Advertisers may soon have no option but to work with GB News

Presenter Andrew Neil during the launch for GB News (Yui Mok/PA)
Presenter Andrew Neil during the launch for GB News (Yui Mok/PA)

Advertiser boycotts whip up a lot of publicity, as we have seen this week with a number of companies, including Ikea, Kopparberg and Octopus Energy, deciding to drop adverts on the fledgling British news channel GB News. But do they work?

We will have to wait and see what happens to GB News as a business. It may be troubled by a temporary loss of revenue, though it may turn out to have benefitted by the wave of additional publicity the boycott has generated. Come back to that in a moment and look at the biggest recent example of a large-scale media boycott – what happened to Facebook last year. More than 1,000 companies pulled out last June and July, including huge enterprises such as Walmart, Coca-Cola, and McDonald’s.

They were pushed to do so by pressure groups such as Stop Hate for Profit, which argued that “the platform’s algorithms recommend and spread inflammatory, divisive and inaccurate content to maximise user engagement and drive up advertising revenue”.

Have things changed? Stop Hate for Profit says that Facebook has made some progress but overall gives it a red rating for only making incremental changes.

On the other hand, if you look at Facebook in business terms, it has continued to prosper mightily. Its share price did dip at the end of June last year for a week or so, but it shot up in August and at $331 a share, it stands more than 40 per cent up on the year. That values the company at $939bn, making it much larger than the companies that paused their advertising. Walmart is worth $394bn, Coca-Cola $236bn, and McDonald’s $177bn. In terms of financial power, Facebook has the bigger guns.

The balance of power is quite different in the case of GB News. It is a new company, led by journalists including Andrew Neil. Its largest single backer is the UK-registered affiliate of the Discovery Channel in America, but the initial funding of some £60m is not, in the world of media, big money.

Most of the advertisers that have withdrawn are in a different league. The campaign is led by Stop Funding Hate, a relatively small operation founded in 2016. But the companies it is influencing are massive. Many are foreign. Ikea is huge and indeed controversial. Andrew Neil pointed out that its French chief executive had been given a two-year suspended jail sentence for spying on the company’s staff.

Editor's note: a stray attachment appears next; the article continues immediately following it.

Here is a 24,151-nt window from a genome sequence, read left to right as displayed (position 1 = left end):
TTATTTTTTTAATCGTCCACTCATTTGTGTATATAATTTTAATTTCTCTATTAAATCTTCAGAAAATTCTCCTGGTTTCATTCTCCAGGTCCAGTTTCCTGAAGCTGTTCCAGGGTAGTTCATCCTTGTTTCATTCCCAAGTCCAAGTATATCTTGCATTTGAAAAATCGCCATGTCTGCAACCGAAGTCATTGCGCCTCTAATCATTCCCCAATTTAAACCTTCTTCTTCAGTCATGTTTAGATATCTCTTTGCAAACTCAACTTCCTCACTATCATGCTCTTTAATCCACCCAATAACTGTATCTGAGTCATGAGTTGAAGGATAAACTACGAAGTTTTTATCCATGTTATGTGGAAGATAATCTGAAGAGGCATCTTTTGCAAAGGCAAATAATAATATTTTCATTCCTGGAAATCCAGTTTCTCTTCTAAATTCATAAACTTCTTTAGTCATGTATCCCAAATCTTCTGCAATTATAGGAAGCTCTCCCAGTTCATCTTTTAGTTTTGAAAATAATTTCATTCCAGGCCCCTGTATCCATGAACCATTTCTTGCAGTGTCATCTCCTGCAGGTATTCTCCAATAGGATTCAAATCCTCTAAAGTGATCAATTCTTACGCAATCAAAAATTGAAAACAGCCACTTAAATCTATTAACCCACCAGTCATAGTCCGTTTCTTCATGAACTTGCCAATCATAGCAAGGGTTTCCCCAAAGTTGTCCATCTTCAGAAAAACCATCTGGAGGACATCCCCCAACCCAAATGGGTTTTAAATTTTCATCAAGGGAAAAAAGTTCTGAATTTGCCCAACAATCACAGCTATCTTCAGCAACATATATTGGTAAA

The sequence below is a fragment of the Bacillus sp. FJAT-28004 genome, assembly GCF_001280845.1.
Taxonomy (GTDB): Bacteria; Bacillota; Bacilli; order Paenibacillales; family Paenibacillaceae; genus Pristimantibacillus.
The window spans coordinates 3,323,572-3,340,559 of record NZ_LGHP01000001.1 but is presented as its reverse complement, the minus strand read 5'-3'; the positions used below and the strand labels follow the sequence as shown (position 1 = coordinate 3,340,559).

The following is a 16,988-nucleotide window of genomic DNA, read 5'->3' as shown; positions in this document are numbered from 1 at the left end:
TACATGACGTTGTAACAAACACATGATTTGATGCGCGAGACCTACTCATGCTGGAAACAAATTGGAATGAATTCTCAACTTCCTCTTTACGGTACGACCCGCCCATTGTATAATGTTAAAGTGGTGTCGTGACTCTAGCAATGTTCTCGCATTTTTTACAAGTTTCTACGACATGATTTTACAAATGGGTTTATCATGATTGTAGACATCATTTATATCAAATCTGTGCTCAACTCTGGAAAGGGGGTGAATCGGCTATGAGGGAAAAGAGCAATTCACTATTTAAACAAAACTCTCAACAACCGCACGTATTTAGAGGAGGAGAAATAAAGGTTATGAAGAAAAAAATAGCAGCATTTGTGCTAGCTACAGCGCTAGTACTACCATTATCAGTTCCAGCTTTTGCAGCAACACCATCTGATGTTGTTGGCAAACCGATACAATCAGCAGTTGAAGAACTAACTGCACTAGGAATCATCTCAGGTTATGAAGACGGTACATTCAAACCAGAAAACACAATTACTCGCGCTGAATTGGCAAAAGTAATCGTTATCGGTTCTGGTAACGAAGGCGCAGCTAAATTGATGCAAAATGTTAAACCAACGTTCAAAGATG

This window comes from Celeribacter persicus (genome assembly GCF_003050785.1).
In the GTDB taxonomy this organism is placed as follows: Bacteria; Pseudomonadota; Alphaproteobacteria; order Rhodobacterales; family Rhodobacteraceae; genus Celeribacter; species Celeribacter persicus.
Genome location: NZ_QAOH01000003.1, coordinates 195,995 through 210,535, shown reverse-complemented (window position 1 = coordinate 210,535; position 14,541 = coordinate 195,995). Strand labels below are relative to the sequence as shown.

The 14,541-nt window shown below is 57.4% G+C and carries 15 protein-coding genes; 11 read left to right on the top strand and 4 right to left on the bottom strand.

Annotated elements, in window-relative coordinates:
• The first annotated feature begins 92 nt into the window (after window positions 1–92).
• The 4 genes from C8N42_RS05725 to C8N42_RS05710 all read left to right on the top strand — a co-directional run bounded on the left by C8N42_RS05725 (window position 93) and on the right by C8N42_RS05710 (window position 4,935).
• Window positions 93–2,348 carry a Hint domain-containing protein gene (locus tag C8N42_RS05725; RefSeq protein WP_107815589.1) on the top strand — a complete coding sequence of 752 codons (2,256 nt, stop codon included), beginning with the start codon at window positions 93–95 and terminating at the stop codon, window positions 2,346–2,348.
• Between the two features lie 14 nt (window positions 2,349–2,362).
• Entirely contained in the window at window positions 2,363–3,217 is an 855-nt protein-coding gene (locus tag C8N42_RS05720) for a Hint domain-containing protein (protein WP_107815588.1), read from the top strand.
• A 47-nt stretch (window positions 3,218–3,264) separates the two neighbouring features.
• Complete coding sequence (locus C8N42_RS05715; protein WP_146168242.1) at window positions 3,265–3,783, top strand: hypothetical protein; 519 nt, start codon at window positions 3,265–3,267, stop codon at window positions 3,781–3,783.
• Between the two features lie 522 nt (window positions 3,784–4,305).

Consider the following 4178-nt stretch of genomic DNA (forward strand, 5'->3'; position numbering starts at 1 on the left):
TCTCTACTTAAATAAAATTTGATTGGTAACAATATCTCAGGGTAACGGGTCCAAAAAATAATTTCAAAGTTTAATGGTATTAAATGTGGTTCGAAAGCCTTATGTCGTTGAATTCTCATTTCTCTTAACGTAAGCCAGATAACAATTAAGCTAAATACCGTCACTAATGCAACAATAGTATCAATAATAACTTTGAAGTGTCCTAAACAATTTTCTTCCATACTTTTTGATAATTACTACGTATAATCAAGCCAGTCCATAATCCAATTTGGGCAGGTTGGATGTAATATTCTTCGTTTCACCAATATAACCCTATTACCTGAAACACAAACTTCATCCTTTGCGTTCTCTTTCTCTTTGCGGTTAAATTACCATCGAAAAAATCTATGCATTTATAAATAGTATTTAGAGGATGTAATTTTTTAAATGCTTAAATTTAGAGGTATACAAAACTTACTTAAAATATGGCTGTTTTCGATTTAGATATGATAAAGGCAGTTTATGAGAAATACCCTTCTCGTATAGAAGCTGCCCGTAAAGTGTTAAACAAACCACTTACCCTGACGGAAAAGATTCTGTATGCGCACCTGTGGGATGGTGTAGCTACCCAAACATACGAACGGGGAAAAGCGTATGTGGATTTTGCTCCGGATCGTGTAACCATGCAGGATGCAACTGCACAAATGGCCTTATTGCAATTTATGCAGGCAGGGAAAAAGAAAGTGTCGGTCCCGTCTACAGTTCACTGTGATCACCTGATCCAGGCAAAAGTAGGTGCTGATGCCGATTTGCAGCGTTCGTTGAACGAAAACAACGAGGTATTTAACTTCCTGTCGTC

Ikea is of course Swedish, as is Kopparberg, a large drinks company. Grolsch, another company that has pulled out, is Dutch. Nivea, which has also withdrawn from GB News advertising, is owned by a German firm; the ultimate owner is the German billionaire Michael Hertz. Bosch, the German manufacturing group, which is also reported to have withdrawn, is perhaps the biggest of all, with 400,000 employees around the world.

By contrast, the UK withdrawers tend to be smaller. Octopus Energy is owned by City fund managers Octopus Capital, founded in 2000. Moneysupermarket, a price comparison website valued at £1.43bn, pulled its advertising but quickly reversed the decision and it will be interesting to see how many other companies follow suit. Indeed the two really high-profile companies that are reported to have pulled out, Vodafone and the Co-op, seem to have rowed back. There also seems to be some ambivalence at Octopus, with stories that it is merely waiting to see how well GB News develops before deciding whether to advertise or not.

This will take some weeks to settle down. If the fears of Stop Funding Hate prove justified, then GB News will indeed have a tough time recruiting and retaining advertisers. On the other hand if it manages to establish a reputation for fair-minded, centre-right reportage and that pulls in prosperous viewers, then they will be an attractive market that advertisers cannot ignore.

GB News will not be for everyone. I suspect that many Ikea customers, trying to furnish their first home on a budget, will not be their natural audience. Wealthy mid-life professionals on the other hand probably are – and they are hard to reach. But we will see.

As for the pressure groups, they have surely been a helpful force chivying companies towards better social and environmental practice. They deserve credit for that. But ad boycotts are a double-edged sword. For every customer that supports them there will be another who is appalled. And in the case of Facebook at least, that ad boycott last summer seems to have had zero effect on the company’s financial success.

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